According to AT&T’s president of emerging devices, Glenn Lurie, the falling cost of cellular radio hardware will encourage tablet manufacturers to move toward equipping all of their devices such that they are 3G or 4G capable. The consequence of this move would mean the end of tablets that are only equipped with WiFi capabilities for network connections which is the configuration that currently dominates the tablet market (only half of the iPads currently sold are equipped with cellular functionality).
Lurie feels that “the ecosystem was a little out of balance,” and while he insists that companiesl ike AT&T are satisfied by the number of cellular-enabled units sold and activated on data plans, “all devices should have all capabilities built in from the beginning.” I think most consumers would agree, with many people purchasing the 3G and 4G models of the iPad ‘just in case’ they ever want to get it activated (though plenty of those individuals never do). Others still would rather save the money (even if it only represented a difference in cost ranging from USD $30 to USD $70 to get the upgraded models) because they have no intentions of ever taking advantage of the extra connectivity (and data plan cost).
One important point that Lurie makes is that by reducing the number of units an OEM (original equipment manufacturer) has to produce, market and support will result in a significant cost savings (and be a lot less hassle in general). It also means that second-hand sales in the after-market also become significantly less confusing and lessen the divide between different models, which means devices will hold their value a little better.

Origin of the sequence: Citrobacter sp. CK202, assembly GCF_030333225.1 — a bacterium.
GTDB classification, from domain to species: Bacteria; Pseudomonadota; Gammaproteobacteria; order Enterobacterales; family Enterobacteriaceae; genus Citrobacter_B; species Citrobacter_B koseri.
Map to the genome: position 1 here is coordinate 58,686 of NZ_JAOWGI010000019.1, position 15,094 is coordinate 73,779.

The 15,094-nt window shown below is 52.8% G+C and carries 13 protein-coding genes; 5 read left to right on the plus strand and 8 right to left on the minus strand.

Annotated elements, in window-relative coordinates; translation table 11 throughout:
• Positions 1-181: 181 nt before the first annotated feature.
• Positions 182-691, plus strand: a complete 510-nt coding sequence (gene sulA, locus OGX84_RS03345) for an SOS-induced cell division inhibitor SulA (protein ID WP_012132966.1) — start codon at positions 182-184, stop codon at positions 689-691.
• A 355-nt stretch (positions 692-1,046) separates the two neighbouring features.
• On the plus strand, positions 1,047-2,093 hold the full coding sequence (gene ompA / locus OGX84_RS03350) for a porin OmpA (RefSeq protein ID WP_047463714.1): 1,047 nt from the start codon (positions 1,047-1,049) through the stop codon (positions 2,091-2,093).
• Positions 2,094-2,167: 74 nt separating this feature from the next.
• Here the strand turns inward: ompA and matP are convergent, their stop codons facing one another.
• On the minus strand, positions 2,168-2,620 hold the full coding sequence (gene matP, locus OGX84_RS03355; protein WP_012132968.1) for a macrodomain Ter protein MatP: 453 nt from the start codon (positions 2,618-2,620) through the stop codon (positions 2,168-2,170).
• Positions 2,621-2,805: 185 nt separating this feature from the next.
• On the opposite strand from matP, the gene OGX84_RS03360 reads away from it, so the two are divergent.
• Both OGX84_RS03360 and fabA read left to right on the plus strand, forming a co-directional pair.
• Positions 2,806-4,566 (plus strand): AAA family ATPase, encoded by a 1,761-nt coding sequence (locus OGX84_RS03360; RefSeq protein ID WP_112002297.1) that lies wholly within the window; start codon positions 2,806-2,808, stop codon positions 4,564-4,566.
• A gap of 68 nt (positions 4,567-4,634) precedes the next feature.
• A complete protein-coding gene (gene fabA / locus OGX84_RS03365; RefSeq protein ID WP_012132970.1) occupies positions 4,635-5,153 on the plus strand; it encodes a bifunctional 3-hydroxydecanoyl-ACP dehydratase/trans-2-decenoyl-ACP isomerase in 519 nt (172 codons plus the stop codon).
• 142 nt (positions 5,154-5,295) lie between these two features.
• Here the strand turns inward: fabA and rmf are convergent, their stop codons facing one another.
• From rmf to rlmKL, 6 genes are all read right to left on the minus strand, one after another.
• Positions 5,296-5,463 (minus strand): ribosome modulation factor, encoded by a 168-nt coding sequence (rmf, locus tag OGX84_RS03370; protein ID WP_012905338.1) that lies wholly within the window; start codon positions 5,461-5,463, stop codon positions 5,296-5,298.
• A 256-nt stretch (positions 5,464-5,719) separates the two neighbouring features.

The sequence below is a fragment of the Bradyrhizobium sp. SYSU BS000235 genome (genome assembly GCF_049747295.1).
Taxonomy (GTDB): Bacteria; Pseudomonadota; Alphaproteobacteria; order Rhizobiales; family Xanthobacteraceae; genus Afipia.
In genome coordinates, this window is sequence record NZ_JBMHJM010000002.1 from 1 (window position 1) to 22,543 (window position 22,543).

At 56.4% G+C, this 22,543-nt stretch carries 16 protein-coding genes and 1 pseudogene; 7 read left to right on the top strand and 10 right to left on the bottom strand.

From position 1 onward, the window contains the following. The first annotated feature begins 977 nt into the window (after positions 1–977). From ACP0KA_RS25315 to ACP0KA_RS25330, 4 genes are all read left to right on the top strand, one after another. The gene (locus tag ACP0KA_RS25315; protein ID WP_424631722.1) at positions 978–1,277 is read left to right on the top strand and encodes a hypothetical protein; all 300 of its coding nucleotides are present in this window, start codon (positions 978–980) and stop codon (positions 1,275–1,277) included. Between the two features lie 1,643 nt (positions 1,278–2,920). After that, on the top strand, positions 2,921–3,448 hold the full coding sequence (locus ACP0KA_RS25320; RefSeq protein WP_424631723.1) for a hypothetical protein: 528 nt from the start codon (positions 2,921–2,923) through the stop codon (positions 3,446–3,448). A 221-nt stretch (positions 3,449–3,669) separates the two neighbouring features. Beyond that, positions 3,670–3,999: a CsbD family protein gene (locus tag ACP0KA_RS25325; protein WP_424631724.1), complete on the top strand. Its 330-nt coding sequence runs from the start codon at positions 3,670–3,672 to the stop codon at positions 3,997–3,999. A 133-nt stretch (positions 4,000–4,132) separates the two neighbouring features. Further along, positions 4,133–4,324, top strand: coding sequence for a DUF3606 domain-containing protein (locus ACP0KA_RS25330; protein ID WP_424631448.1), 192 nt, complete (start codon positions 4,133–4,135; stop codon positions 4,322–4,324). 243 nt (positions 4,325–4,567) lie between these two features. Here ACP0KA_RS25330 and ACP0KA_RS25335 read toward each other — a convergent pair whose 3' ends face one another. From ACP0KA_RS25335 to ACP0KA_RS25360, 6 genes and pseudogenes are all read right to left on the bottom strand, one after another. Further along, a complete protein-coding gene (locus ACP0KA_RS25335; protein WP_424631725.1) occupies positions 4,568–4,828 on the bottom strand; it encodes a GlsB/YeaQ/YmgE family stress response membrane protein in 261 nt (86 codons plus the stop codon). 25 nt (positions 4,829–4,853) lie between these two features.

This kind of streamlining is usually especially attractive to Apple, who likes granular control over their product line giving increased ease of maintenance (be it for apps, operating system or hardware)… as long as those benefits aren’t outweighed by significant profit margin potential (with as much as a USD $130 difference when moving to a 3G or 4G capable iPad instead of Wifi only).
If you currently own a WiFi-only iPad, and the technologies did merge such that for the next version of the device there was cellular capability in all of them so you had the ability, would you be more likely to activate your tablet on a data plan with your mobile provider? Was the cost of the iPad the prohibiting factor for you going 3G or 4G this time, or was it something else?
The important thing in my view is how mobile data providers evolve their promised “new data plans” such that we can affordably and easily activate multiple devices on a single account.
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